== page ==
Reason #2: Customer Service.

Customers can get many of their questions answered without calling you. You can have pages with FAQ’s, directions to your location, recommendations, and testimonials. Plus if you have

forms on your site customers can just submit their questions which enables youto answer when you have available time.

Reason #3: Customer Acquisition Cost Is Lower.

The cost to acquire customers is a fraction of the cost versus traditional marketing tactics. Acquiring customers from online marketing costs is 1/10th that of what it costs via traditional marketing (I know this because I’ve tracked all forms of traditional marketing and advertising tactics along with digital tactics).

Reason #4: Integrated Marketing Works Better.

Integrating your marketing across traditional and digital works far more effectively than if you only do one or the other. Customers are not linear in their purchasing – in other words, they don’t just see your ad online or through traditional marketing efforts and become a customer. The majority of customers need several points of influence before purchasing – perhaps they see an ad online, then go to your Yelp page, or perhaps they got a postcard and visited your website, then went to social media, and then talked to friends before purchasing or calling you.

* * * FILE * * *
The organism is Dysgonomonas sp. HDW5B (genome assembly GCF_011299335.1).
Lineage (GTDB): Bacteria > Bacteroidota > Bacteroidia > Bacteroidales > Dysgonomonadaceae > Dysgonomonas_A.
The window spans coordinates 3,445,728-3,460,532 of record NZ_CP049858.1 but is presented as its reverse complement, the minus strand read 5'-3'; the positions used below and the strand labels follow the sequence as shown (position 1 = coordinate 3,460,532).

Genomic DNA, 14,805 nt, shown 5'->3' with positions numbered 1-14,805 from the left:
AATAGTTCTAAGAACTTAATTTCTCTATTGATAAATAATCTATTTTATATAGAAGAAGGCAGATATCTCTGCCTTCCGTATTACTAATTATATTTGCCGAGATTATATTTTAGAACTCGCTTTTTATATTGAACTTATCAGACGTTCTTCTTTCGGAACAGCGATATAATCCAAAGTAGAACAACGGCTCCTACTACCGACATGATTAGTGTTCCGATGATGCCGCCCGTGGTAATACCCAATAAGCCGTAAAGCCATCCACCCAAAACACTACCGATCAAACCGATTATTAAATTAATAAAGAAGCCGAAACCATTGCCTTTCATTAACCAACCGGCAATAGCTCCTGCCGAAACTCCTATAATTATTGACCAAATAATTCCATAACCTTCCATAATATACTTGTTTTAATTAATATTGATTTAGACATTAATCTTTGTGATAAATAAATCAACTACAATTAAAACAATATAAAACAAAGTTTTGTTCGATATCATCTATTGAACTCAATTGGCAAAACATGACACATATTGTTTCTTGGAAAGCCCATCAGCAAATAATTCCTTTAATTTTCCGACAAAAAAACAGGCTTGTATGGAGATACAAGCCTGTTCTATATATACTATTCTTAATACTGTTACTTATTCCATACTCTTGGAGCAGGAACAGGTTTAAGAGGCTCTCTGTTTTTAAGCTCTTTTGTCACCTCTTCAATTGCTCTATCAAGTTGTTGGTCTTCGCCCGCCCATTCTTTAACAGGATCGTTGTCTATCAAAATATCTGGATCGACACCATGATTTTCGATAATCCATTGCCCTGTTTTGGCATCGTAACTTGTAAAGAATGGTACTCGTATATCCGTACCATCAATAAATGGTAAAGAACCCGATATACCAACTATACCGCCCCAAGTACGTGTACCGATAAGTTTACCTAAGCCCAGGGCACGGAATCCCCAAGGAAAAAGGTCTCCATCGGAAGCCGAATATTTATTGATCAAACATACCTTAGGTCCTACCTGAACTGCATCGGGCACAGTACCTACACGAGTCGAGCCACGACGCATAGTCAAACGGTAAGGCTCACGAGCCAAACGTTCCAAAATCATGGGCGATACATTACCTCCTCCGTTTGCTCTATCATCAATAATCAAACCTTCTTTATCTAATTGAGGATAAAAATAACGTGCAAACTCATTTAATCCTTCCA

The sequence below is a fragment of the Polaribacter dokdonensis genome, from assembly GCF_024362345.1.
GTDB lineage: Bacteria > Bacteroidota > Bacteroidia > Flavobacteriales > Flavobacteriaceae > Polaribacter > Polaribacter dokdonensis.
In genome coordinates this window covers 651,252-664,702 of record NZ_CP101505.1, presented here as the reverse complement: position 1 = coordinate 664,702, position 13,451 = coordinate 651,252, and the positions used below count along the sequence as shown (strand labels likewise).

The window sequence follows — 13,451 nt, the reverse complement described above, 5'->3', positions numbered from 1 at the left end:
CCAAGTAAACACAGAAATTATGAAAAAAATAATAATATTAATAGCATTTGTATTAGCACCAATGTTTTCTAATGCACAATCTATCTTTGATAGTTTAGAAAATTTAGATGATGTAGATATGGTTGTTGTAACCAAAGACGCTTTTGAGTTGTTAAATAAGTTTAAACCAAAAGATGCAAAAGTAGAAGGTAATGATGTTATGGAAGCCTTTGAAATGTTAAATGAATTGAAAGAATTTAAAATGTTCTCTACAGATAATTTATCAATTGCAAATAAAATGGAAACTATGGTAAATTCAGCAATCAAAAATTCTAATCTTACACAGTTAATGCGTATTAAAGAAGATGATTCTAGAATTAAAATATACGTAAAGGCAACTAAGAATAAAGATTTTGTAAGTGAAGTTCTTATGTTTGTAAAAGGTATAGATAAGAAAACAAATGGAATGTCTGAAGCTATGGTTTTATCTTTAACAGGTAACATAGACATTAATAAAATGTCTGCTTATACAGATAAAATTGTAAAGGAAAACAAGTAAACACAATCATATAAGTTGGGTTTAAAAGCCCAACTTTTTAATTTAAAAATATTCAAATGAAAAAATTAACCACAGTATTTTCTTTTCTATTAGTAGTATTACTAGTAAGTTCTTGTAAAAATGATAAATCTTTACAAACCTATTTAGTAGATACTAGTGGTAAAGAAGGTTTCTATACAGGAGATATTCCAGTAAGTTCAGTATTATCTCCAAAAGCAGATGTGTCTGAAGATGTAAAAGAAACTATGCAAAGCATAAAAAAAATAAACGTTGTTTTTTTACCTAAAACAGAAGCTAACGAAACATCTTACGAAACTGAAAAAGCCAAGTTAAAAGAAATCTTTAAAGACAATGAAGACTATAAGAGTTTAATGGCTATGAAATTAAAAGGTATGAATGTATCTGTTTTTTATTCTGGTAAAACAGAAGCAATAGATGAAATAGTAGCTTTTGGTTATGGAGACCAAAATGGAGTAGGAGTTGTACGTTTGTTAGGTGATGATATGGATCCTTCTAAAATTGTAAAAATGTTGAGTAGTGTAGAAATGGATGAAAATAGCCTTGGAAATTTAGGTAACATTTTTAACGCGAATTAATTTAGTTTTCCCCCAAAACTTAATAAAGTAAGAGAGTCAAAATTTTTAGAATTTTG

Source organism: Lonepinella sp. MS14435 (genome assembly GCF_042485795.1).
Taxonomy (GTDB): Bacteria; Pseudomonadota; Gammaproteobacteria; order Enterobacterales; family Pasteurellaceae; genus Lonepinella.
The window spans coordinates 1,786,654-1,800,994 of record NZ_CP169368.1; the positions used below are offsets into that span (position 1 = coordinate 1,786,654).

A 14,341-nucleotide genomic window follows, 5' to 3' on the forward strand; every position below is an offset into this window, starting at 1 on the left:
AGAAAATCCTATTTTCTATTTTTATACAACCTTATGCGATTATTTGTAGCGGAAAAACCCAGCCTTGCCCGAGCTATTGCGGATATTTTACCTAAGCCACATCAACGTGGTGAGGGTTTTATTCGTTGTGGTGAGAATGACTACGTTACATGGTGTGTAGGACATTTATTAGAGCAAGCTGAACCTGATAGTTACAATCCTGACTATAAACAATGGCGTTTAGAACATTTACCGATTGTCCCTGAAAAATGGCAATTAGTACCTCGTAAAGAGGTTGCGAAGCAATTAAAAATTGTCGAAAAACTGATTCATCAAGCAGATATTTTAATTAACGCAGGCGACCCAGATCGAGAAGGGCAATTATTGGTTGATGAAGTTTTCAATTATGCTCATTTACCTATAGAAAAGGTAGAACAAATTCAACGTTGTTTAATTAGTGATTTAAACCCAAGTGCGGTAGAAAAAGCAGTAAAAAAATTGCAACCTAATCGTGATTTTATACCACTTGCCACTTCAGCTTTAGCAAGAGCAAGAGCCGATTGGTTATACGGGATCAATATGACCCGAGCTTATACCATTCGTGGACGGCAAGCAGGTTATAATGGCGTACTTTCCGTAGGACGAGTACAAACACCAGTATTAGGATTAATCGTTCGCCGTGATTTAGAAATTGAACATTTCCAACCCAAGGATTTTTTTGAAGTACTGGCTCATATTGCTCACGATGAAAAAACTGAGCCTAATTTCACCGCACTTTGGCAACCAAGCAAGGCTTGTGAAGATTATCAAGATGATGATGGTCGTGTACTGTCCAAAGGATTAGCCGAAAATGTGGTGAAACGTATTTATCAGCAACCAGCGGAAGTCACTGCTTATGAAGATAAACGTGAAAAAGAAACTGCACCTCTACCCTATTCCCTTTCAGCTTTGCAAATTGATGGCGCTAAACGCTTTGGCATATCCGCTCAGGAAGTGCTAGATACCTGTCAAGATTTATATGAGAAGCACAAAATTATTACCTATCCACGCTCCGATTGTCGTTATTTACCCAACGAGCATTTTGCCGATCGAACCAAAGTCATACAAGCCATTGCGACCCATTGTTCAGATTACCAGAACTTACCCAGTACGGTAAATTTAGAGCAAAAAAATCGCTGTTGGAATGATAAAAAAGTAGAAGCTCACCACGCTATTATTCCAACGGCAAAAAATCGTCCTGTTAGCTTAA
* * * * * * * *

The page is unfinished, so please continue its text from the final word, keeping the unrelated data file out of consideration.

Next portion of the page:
Reason #5: Competition

Your competitors already have a website and you will flat out not be anywhere near as competitive and will undoubtedly  be at a clear disadvantage. So there you have it – 5 very important reason why small business need a website.

About the author 

Toby is the co-founder of 39 Celsius. He has over 20 years of digital marketing experience and has started several companies throughout his career. He's an expert in SEO, Social Media Ads, Google Ads, Marketing Automation, and more. He has a BA in Chemistry/Biochemistry from UC San Diego and an MBA from SDSU.

    • Hi David,
      If you know what you want in terms of website and need to find a developer to implement you can go to a site like Upwork to find developers that can build your site.